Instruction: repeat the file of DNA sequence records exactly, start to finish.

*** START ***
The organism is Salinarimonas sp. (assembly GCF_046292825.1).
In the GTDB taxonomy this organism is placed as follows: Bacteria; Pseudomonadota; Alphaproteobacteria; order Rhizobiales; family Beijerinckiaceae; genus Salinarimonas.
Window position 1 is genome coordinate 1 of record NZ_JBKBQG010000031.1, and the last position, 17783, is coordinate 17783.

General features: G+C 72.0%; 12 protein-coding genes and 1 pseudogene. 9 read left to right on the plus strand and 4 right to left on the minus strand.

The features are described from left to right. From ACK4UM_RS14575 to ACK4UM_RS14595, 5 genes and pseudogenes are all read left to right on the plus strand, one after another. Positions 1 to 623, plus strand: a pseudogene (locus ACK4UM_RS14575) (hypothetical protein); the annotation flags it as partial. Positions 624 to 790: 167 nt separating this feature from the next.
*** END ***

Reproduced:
The organism is Salinarimonas sp. (assembly GCF_046292825.1).
In the GTDB taxonomy this organism is placed as follows: Bacteria; Pseudomonadota; Alphaproteobacteria; order Rhizobiales; family Beijerinckiaceae; genus Salinarimonas.
Window position 1 is genome coordinate 1 of record NZ_JBKBQG010000031.1, and the last position, 17783, is coordinate 17783.

General features: G+C 72.0%; 12 protein-coding genes and 1 pseudogene. 9 read left to right on the plus strand and 4 right to left on the minus strand.

The features are described from left to right. From ACK4UM_RS14575 to ACK4UM_RS14595, 5 genes and pseudogenes are all read left to right on the plus strand, one after another. Positions 1 to 623, plus strand: a pseudogene (locus ACK4UM_RS14575) (hypothetical protein); the annotation flags it as partial. Positions 624 to 790: 167 nt separating this feature from the next.